(Photo: Callaway Digital Arts Inc)
With whimsy and creativity, alphabet-themed apps can do more than simply teach the ABCs. This collection of alphabet apps is full of inventive ways to engage kids — from teaching the alphabet to creating fanciful objects out of everyday items to solving puzzles and playing games. One app isn’t even intended to teach ABCs, but rather it uses the alphabet as artistic building blocks.
From Callaway Digital Arts Inc., best for ages 4-7, Free, iPhone, iPod Touch, iPad.
Rating: 4 stars (out of 4)
“Endless Alphabet” makes learning phonics, spelling and word definitions so much fun that even reluctant learners will want in on the action. This alphabet game is set inside a friendly monster’s mouth where the letters of the alphabet appear on his lips. When kids touch a letter, a word that starts with the selected letter appears inside the monster’s mouth. Players trigger a game about the word when they touch it inside the monster’s mouth.
The word appears in colored letters. Then a group of monsters runs by and dislodges the letters. As the player taps and drags each letter back to its shadowed outline, the letter comes alive, wiggling, blinking and saying its sound aloud. It is hilarious. When all the letters are back in order, an animation starts that helps kids to learn the definition of the new word.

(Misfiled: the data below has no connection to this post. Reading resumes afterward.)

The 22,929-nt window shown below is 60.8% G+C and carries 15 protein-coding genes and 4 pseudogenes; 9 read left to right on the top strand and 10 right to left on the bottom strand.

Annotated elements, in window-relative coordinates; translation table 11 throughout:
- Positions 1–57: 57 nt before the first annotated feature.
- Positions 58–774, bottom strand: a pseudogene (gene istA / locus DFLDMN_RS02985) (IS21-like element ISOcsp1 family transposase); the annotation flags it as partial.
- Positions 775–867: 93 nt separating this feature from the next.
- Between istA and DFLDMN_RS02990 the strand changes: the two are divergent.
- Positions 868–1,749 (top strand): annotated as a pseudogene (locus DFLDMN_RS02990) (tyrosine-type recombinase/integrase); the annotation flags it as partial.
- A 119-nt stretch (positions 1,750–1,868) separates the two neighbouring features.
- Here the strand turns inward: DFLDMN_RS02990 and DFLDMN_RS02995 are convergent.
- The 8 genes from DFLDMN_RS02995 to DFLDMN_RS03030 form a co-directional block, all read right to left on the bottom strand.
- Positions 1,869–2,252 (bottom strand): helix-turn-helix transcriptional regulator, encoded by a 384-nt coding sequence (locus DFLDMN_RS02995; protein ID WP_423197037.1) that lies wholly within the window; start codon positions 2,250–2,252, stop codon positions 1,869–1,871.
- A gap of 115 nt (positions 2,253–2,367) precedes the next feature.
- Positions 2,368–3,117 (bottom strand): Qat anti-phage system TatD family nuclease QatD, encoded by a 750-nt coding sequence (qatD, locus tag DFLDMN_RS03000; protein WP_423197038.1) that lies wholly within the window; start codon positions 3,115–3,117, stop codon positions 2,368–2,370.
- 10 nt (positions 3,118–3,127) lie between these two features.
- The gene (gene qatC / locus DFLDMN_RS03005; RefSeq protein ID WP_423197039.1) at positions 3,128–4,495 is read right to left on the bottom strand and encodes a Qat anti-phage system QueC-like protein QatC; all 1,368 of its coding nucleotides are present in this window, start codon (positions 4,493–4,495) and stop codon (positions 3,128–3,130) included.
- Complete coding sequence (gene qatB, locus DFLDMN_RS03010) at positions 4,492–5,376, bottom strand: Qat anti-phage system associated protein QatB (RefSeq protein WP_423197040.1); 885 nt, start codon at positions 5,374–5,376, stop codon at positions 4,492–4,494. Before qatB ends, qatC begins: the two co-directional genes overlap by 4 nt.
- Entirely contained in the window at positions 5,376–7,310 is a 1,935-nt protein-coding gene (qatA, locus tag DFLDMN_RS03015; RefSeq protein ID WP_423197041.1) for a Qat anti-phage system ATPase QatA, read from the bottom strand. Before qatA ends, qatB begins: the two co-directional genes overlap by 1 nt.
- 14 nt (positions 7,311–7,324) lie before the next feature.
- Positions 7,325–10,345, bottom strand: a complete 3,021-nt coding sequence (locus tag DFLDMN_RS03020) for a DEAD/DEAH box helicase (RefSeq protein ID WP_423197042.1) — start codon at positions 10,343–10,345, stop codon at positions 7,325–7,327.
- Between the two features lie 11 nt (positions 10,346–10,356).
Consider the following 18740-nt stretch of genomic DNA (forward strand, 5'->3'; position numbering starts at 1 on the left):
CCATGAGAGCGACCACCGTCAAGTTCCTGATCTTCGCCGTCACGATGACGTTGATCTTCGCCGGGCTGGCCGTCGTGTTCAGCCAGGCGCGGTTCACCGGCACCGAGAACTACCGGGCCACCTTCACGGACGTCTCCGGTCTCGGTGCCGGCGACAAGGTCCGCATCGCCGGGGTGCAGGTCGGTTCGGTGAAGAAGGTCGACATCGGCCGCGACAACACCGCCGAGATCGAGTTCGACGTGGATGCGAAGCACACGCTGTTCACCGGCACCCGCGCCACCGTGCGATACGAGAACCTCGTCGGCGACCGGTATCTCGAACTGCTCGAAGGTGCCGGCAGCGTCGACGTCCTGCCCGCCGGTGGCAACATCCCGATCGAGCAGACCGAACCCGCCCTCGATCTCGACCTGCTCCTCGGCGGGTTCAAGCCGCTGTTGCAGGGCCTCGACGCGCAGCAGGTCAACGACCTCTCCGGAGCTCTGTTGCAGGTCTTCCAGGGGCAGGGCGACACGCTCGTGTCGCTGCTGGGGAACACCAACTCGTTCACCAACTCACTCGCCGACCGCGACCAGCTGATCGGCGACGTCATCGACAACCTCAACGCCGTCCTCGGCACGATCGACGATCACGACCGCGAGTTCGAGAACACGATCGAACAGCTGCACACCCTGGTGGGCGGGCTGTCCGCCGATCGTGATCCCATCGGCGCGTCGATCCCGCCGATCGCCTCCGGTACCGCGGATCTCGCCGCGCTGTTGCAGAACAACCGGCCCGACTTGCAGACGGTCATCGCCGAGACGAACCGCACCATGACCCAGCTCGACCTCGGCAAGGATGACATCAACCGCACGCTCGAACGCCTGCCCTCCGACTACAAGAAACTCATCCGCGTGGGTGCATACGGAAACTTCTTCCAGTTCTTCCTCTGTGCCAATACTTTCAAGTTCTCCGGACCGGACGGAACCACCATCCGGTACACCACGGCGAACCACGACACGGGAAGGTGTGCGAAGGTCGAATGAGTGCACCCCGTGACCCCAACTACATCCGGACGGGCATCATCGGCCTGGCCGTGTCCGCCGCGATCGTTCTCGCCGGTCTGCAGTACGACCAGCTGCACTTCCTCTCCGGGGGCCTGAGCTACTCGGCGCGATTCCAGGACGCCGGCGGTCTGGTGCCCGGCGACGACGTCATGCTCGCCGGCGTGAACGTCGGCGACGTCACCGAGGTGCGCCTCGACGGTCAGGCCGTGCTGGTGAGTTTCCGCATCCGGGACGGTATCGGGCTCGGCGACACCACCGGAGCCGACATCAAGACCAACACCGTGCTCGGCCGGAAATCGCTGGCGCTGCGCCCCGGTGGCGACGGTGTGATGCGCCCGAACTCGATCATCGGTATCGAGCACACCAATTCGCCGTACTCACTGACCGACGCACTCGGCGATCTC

This collection of words, which all lend themselves to silly and adorable animations, are what makes this alphabet app a winner. With the word “Juggle,” a red monster with six hands juggles the letters of the word until he gets them in the correct order. For the word “Nosey,” the animation shows a two-headed monster where one head has a wrapped present and the other is nosey about wanting to see it. “Itchy” is my favorite, where a little blue furry monster is so itchy that he scratches his fur off.
Callaway Digital Arts, which is well known for creating the Sesame Street app “The Monster at the End of This Book…starring Grover,” is offering this gem for free for a limited time. Don’t wait, download it now.
source: USA Today / Jinny Gudmundsen